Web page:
At Ok Menga, two ‘quick win’ projects were identified to mitigate critical risks. The main inlet valves were difficult to access and in poor condition with no critical spare parts on site, and the original analogue turbine governors installed in the 1980s needed replacing but no governor spare parts were available.

“A failure in either or both of these areas was seen as likely in the foreseeable future and would create serious consequences of a prolonged forced outage for one unit or even the complete station,” said Leigh.

Replacements for the main inlet valves would take more than 18 months to deliver, so an emergency repair kit containing critical spares was ordered immediately. Replacement of the governor controllers with newer digital technology was also rapidly initiated to quickly reverse declining reliability.

Leigh said, “Getting these ‘quick win’ projects going straightaway was imperative and immediately reduced very significant risks.”

As well, at Ok Menga, three priority asset risk mitigations were identified relating to the station’s rock trap, unit 1 turbine and the dewatering and drainage system. The rock trap was found to be full, and cleaning it out was initiated quickly. Ok Menga’s unit 1 turbine was worn so the unit 1 runner and cassette were replaced. The security of the dewatering and drainage system had been degraded and it was at risk of failure so Entura recommended that it be upgraded to a system with greater reliability and redundancy.

“Because these priority actions minimised damage to turbines, avoided possible turbine malfunction, and reduced the risk of the powerhouse being flooded, they made a big contribution to reducing the owner’s overall risk exposure,” said Leigh.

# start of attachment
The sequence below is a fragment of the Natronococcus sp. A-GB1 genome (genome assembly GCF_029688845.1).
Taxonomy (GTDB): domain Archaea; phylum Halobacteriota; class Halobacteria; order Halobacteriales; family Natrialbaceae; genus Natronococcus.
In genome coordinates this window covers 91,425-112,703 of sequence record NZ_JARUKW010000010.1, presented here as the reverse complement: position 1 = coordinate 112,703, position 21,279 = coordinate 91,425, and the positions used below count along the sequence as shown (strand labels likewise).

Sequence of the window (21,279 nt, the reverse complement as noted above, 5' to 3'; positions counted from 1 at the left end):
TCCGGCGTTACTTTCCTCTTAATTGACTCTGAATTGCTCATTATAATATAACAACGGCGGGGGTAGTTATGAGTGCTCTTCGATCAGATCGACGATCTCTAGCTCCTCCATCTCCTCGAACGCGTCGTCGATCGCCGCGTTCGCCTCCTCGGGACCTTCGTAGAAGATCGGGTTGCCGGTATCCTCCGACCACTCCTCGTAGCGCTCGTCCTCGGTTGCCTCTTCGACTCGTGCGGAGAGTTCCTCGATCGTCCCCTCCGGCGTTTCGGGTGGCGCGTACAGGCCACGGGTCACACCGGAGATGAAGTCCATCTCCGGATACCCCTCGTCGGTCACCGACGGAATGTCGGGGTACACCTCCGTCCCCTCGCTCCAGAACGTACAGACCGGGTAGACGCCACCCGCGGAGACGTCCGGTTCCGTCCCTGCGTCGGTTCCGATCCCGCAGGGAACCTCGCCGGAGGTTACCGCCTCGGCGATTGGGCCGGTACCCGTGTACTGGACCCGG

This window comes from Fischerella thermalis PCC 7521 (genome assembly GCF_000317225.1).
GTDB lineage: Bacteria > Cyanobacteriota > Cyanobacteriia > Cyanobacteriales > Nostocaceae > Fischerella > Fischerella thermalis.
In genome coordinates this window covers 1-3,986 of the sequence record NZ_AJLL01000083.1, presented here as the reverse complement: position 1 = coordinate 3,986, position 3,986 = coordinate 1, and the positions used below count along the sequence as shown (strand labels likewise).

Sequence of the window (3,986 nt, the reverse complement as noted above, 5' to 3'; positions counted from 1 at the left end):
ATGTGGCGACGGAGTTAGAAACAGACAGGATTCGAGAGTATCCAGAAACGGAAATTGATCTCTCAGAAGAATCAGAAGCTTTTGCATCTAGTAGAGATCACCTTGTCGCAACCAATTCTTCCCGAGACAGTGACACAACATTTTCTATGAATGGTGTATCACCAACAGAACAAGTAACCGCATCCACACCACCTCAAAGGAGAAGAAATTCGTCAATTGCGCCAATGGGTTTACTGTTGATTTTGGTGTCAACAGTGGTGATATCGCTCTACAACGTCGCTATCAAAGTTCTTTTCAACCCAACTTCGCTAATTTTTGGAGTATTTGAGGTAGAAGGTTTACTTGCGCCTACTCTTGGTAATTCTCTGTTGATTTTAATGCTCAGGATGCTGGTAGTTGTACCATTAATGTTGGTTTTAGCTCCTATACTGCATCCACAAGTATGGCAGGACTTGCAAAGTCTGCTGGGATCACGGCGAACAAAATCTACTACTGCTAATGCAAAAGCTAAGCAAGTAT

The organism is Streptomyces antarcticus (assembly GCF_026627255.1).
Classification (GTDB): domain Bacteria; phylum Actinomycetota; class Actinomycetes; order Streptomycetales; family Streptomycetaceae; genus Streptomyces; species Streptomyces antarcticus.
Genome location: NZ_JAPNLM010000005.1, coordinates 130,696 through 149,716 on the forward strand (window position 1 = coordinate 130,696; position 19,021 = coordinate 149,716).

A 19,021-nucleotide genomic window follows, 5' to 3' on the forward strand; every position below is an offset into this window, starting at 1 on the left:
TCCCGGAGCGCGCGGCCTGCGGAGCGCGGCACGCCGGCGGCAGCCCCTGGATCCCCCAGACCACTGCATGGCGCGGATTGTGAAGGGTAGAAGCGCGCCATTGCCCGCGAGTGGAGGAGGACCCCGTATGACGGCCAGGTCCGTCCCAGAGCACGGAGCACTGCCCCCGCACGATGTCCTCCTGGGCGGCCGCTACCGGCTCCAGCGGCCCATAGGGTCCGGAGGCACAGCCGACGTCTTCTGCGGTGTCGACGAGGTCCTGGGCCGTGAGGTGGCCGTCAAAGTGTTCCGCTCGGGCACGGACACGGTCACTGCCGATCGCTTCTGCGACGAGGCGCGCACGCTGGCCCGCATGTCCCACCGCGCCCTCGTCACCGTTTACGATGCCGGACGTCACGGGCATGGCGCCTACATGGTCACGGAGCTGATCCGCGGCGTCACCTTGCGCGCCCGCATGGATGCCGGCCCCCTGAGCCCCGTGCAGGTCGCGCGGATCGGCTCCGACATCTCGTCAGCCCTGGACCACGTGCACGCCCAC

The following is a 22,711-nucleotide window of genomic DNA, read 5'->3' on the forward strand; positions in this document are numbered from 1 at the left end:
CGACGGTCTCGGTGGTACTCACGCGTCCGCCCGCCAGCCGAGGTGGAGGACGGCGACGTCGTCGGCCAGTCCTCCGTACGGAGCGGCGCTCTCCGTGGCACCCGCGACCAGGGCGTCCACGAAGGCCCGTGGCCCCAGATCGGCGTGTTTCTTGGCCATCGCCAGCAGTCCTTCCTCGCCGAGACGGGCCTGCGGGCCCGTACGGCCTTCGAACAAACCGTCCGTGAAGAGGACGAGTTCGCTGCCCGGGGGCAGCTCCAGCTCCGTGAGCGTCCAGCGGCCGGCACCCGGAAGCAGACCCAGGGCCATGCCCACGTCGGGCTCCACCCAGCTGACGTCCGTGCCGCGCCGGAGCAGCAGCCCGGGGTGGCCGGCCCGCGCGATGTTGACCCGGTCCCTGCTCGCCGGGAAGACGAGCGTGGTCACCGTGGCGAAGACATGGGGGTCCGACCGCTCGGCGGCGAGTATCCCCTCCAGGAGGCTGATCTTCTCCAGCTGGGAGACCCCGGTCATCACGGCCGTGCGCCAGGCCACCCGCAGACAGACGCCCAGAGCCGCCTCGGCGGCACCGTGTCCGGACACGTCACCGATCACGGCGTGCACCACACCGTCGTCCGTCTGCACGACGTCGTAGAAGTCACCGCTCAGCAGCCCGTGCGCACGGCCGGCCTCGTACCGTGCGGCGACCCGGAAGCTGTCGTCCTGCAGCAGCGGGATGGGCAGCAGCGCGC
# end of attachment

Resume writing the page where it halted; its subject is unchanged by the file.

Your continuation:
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Building capacity

To fill skill gaps at the Ok Menga power station, Entura developed an Australian-accredited program to train new and existing hydro operators. Local staff were included in the asset management process and have now had first-hand exposure to best-practice techniques.

“The owner of this power station is very committed to a sustainable future, and this extends to its staff.  The platform is now set for local staff to build on their newfound knowledge and continue to improve their understanding and skills in asset management,” explained Leigh.

Entura has developed its knowledge of asset management through our involvement over the past 100 years with the extensive power and water assets of Hydro Tasmania, Australia’s largest renewable energy producer. Our approach to asset management is recognised as best practice.

“We have spent considerable time learning and developing our systems and knowledge, and this enables us to deliver cutting-edge asset management techniques to our clients without the expense they’d incur if they started from first principles,” said Leigh.

Entura’s holistic best-practice asset management approach at the Ok Menga power station delivered a range of benefits including reducing immediate and longer term risks, and increasing the knowledge and skills of local staff – saving OTML the time and cost of developing its own in-house programs.

If you would like to discuss how Entura can assist you with assessing your hydropower plants or other power or water assets to minimise risk and maximise efficiency and useful life, please contact Leigh Smith on +61 419 884 318 or James Mason on +61 400 603 650.